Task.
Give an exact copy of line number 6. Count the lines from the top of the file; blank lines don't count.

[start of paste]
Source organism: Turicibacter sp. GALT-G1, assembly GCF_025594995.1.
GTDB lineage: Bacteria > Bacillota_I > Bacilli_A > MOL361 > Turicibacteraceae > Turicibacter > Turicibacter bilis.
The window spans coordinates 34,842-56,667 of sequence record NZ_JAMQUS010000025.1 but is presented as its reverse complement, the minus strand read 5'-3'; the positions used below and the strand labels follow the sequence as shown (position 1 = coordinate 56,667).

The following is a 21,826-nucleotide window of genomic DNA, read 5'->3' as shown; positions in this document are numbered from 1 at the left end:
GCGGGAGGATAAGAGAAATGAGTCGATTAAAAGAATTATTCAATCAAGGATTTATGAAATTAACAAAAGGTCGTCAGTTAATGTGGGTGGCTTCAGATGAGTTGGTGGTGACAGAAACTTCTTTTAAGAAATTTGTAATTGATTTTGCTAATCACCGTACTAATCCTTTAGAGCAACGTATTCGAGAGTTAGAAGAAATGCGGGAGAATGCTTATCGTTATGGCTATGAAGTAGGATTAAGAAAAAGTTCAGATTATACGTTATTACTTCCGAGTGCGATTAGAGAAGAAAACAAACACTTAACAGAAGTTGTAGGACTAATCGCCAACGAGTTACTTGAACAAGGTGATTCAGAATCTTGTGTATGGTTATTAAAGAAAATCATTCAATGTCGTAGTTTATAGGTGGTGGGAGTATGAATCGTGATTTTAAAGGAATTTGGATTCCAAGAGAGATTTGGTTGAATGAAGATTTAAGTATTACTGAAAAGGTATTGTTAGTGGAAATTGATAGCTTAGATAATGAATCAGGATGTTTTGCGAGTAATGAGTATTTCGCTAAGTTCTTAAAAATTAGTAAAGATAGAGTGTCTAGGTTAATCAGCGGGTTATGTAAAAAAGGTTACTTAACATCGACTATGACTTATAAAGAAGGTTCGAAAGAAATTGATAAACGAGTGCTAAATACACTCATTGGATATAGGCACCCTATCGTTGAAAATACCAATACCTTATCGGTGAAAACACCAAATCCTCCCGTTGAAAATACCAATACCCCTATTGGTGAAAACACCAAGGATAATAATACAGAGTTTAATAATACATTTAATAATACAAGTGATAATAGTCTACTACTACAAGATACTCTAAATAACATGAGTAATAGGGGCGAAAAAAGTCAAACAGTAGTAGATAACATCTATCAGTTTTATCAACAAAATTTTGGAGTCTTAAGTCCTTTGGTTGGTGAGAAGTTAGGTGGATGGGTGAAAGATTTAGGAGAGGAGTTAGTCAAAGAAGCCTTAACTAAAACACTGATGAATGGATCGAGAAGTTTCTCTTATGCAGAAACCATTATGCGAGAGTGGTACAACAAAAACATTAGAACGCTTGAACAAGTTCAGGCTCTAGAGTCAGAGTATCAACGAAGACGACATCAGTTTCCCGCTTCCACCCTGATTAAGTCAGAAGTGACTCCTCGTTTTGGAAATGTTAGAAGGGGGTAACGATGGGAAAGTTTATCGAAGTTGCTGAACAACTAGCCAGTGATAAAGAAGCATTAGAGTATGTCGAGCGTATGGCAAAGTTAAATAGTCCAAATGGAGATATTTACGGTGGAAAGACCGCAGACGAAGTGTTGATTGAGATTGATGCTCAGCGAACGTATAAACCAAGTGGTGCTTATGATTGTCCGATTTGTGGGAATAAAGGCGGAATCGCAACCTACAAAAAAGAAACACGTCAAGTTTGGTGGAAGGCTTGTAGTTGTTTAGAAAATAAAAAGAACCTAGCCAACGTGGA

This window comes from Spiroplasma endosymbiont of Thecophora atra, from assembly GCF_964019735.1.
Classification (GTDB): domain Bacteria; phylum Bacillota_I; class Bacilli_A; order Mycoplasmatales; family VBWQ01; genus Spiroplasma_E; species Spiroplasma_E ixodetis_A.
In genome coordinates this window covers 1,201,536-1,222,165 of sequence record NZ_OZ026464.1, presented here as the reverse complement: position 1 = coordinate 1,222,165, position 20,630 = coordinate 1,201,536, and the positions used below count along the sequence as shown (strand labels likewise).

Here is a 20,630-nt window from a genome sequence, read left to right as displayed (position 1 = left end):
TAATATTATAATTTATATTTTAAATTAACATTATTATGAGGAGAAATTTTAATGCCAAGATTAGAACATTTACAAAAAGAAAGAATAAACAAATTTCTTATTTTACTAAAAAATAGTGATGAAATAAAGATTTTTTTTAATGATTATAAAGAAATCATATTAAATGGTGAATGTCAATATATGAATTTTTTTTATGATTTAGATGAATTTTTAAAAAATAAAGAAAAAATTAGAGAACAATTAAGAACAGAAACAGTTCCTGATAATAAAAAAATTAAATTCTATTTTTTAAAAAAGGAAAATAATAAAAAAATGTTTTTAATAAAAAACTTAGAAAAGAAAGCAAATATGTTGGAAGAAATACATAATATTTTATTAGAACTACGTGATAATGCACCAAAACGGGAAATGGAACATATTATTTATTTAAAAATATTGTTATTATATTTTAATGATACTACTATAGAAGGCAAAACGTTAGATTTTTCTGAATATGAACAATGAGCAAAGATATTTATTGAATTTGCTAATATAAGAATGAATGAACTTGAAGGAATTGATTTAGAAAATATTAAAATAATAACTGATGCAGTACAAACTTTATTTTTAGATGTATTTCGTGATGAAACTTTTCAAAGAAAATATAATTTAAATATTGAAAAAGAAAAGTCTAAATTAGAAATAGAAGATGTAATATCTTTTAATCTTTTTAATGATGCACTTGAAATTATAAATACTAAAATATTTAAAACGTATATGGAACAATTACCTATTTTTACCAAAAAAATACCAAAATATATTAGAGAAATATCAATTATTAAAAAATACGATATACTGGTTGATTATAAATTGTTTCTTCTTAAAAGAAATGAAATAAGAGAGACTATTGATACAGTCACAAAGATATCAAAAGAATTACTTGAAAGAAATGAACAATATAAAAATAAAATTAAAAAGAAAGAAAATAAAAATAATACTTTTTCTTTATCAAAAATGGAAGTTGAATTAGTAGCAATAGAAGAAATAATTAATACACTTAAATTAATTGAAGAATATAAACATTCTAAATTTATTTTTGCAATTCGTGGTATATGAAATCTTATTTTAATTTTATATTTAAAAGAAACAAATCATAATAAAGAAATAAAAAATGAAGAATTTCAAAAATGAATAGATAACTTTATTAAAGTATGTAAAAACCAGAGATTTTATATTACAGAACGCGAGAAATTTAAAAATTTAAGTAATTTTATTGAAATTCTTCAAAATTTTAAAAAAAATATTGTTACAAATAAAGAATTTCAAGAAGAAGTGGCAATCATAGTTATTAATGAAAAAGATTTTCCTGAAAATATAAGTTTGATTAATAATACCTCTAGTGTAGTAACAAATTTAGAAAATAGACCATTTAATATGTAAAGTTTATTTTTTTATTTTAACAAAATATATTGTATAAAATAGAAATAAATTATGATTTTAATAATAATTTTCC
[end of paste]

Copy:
This window comes from Spiroplasma endosymbiont of Thecophora atra, from assembly GCF_964019735.1.